Not actual legal advice. But a friend of mine had a similar problem and this is how he proceeded.
First, do not pay the bill. That's admitting you are in the wrong, which validates the mark on your credit score by the fact that you haven't paid a bill that was due for 4 years.
Second, whether you have a paper contract or not, you entered an oral contract with them to modify your current contract and add a feature to your phone. Hopefully you've at least written down the date and time you talked to the agent, and even better would be to have his or her name.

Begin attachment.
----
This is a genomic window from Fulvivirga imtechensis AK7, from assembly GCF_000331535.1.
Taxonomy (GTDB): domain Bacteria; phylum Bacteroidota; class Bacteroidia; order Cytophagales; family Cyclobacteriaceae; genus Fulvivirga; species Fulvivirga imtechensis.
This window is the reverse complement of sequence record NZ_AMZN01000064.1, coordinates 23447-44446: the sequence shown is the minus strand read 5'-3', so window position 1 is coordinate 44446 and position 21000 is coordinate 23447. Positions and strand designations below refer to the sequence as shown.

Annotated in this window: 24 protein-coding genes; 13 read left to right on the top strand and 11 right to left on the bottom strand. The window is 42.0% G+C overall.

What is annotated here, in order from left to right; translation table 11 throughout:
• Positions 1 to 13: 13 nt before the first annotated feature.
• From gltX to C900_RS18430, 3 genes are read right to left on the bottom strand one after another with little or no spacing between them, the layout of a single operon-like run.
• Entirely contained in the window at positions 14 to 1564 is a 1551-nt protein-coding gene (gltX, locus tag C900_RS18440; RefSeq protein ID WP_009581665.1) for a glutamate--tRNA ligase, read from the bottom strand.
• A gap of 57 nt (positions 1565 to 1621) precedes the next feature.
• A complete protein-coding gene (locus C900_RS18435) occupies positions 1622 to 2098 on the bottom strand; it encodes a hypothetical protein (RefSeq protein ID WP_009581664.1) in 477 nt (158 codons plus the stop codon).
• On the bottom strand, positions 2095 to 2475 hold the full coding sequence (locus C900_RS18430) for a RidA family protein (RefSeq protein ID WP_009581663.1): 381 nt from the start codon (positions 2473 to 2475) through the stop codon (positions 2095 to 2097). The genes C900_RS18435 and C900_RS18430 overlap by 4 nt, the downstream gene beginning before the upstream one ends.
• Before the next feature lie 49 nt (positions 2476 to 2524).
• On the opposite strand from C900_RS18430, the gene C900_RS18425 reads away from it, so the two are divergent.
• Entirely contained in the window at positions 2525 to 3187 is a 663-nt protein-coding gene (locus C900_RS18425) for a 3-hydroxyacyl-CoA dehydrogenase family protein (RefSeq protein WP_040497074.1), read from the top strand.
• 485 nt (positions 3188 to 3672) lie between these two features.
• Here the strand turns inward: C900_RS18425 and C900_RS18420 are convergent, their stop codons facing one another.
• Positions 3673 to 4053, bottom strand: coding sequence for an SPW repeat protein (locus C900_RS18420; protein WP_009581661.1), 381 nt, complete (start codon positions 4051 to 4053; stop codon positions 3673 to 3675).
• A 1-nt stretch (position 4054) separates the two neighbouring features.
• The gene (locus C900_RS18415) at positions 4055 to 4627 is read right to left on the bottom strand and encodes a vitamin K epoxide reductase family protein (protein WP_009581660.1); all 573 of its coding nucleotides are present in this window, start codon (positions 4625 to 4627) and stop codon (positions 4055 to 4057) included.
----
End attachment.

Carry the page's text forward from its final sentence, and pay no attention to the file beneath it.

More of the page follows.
Third, at this point they've probably refered the charges to a collection agency. I would write the company and the collections agency, and make sure they know you dispute the charges and why you dispute them. I'm not sure how it works in the U.S. but I wouldn't be surprised if there is a mechanism that allows you to dispute an item on your credit score through some sort of arbitration.
Fourth, next time you go the the bank to get any type of loan or mortgage, explain the situation to the agent and tell them you dispute the charges. There is a good chance they will be willing to put a note on your file saying your dispute the charges. In Canada, I know disputes about cell phone bills are common, and if you have a high income and no other credit blemishes, I've heard they generally just ignore entries from cell phone companies.